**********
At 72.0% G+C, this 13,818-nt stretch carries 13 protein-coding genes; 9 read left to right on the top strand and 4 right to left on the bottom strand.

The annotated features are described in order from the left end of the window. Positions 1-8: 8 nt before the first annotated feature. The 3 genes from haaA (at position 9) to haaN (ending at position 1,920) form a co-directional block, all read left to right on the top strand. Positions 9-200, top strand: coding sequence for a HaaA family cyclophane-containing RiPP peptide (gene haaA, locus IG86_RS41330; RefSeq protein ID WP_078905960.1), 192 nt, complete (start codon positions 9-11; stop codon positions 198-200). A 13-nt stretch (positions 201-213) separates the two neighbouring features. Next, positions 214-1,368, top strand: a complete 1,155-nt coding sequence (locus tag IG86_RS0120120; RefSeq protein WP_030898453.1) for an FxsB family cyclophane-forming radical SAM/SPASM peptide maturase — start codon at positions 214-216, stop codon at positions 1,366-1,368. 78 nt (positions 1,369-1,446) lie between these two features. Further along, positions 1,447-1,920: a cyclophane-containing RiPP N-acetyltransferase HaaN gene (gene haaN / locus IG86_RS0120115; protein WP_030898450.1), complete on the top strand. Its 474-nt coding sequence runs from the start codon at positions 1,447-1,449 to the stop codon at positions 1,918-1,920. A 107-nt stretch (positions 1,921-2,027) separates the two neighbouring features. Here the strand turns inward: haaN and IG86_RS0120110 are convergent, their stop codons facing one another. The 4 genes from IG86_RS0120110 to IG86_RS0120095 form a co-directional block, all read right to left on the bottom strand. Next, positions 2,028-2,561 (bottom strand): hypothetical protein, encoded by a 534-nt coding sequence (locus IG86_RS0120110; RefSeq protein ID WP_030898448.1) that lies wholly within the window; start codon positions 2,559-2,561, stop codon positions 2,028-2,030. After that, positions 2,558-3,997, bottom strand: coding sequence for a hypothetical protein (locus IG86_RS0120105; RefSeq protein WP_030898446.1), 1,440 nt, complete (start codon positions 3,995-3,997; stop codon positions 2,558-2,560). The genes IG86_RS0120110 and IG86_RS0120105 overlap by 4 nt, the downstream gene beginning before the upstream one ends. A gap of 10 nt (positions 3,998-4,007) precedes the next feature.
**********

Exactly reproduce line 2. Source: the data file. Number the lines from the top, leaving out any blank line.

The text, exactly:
The annotated features are described in order from the left end of the window. Positions 1-8: 8 nt before the first annotated feature. The 3 genes from haaA (at position 9) to haaN (ending at position 1,920) form a co-directional block, all read left to right on the top strand. Positions 9-200, top strand: coding sequence for a HaaA family cyclophane-containing RiPP peptide (gene haaA, locus IG86_RS41330; RefSeq protein ID WP_078905960.1), 192 nt, complete (start codon positions 9-11; stop codon positions 198-200). A 13-nt stretch (positions 201-213) separates the two neighbouring features. Next, positions 214-1,368, top strand: a complete 1,155-nt coding sequence (locus tag IG86_RS0120120; RefSeq protein WP_030898453.1) for an FxsB family cyclophane-forming radical SAM/SPASM peptide maturase — start codon at positions 214-216, stop codon at positions 1,366-1,368. 78 nt (positions 1,369-1,446) lie between these two features. Further along, positions 1,447-1,920: a cyclophane-containing RiPP N-acetyltransferase HaaN gene (gene haaN / locus IG86_RS0120115; protein WP_030898450.1), complete on the top strand. Its 474-nt coding sequence runs from the start codon at positions 1,447-1,449 to the stop codon at positions 1,918-1,920. A 107-nt stretch (positions 1,921-2,027) separates the two neighbouring features. Here the strand turns inward: haaN and IG86_RS0120110 are convergent, their stop codons facing one another. The 4 genes from IG86_RS0120110 to IG86_RS0120095 form a co-directional block, all read right to left on the bottom strand. Next, positions 2,028-2,561 (bottom strand): hypothetical protein, encoded by a 534-nt coding sequence (locus IG86_RS0120110; RefSeq protein ID WP_030898448.1) that lies wholly within the window; start codon positions 2,559-2,561, stop codon positions 2,028-2,030. After that, positions 2,558-3,997, bottom strand: coding sequence for a hypothetical protein (locus IG86_RS0120105; RefSeq protein WP_030898446.1), 1,440 nt, complete (start codon positions 3,995-3,997; stop codon positions 2,558-2,560). The genes IG86_RS0120110 and IG86_RS0120105 overlap by 4 nt, the downstream gene beginning before the upstream one ends. A gap of 10 nt (positions 3,998-4,007) precedes the next feature.